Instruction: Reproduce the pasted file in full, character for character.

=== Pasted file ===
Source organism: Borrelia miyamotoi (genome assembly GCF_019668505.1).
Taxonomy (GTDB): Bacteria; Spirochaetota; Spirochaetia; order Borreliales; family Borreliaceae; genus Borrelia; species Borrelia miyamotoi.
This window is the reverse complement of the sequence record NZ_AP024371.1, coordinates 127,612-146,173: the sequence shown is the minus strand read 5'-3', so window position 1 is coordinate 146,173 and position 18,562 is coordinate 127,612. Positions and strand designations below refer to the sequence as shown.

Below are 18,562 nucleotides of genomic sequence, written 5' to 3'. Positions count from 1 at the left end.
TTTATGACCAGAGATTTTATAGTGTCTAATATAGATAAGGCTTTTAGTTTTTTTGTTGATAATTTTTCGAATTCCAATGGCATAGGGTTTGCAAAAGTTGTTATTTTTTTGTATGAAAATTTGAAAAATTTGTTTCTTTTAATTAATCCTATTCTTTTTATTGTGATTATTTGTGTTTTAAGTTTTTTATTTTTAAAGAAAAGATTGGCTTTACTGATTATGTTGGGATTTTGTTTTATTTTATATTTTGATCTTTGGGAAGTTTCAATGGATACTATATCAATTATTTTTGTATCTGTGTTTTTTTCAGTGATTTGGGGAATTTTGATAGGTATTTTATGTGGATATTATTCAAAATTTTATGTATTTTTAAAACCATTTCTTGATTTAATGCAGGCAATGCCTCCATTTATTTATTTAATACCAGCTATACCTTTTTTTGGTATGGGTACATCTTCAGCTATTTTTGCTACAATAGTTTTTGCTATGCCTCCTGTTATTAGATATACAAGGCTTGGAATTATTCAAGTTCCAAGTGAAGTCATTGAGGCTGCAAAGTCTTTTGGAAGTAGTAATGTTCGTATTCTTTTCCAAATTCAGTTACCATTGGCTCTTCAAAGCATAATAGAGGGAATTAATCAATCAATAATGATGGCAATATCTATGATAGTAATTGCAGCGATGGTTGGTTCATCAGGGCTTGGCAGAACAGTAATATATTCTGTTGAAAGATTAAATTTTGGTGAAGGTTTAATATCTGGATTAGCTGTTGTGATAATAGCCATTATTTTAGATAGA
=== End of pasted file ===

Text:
Source organism: Borrelia miyamotoi (genome assembly GCF_019668505.1).
Taxonomy (GTDB): Bacteria; Spirochaetota; Spirochaetia; order Borreliales; family Borreliaceae; genus Borrelia; species Borrelia miyamotoi.
This window is the reverse complement of the sequence record NZ_AP024371.1, coordinates 127,612-146,173: the sequence shown is the minus strand read 5'-3', so window position 1 is coordinate 146,173 and position 18,562 is coordinate 127,612. Positions and strand designations below refer to the sequence as shown.

Below are 18,562 nucleotides of genomic sequence, written 5' to 3'. Positions count from 1 at the left end.
TTTATGACCAGAGATTTTATAGTGTCTAATATAGATAAGGCTTTTAGTTTTTTTGTTGATAATTTTTCGAATTCCAATGGCATAGGGTTTGCAAAAGTTGTTATTTTTTTGTATGAAAATTTGAAAAATTTGTTTCTTTTAATTAATCCTATTCTTTTTATTGTGATTATTTGTGTTTTAAGTTTTTTATTTTTAAAGAAAAGATTGGCTTTACTGATTATGTTGGGATTTTGTTTTATTTTATATTTTGATCTTTGGGAAGTTTCAATGGATACTATATCAATTATTTTTGTATCTGTGTTTTTTTCAGTGATTTGGGGAATTTTGATAGGTATTTTATGTGGATATTATTCAAAATTTTATGTATTTTTAAAACCATTTCTTGATTTAATGCAGGCAATGCCTCCATTTATTTATTTAATACCAGCTATACCTTTTTTTGGTATGGGTACATCTTCAGCTATTTTTGCTACAATAGTTTTTGCTATGCCTCCTGTTATTAGATATACAAGGCTTGGAATTATTCAAGTTCCAAGTGAAGTCATTGAGGCTGCAAAGTCTTTTGGAAGTAGTAATGTTCGTATTCTTTTCCAAATTCAGTTACCATTGGCTCTTCAAAGCATAATAGAGGGAATTAATCAATCAATAATGATGGCAATATCTATGATAGTAATTGCAGCGATGGTTGGTTCATCAGGGCTTGGCAGAACAGTAATATATTCTGTTGAAAGATTAAATTTTGGTGAAGGTTTAATATCTGGATTAGCTGTTGTGATAATAGCCATTATTTTAGATAGA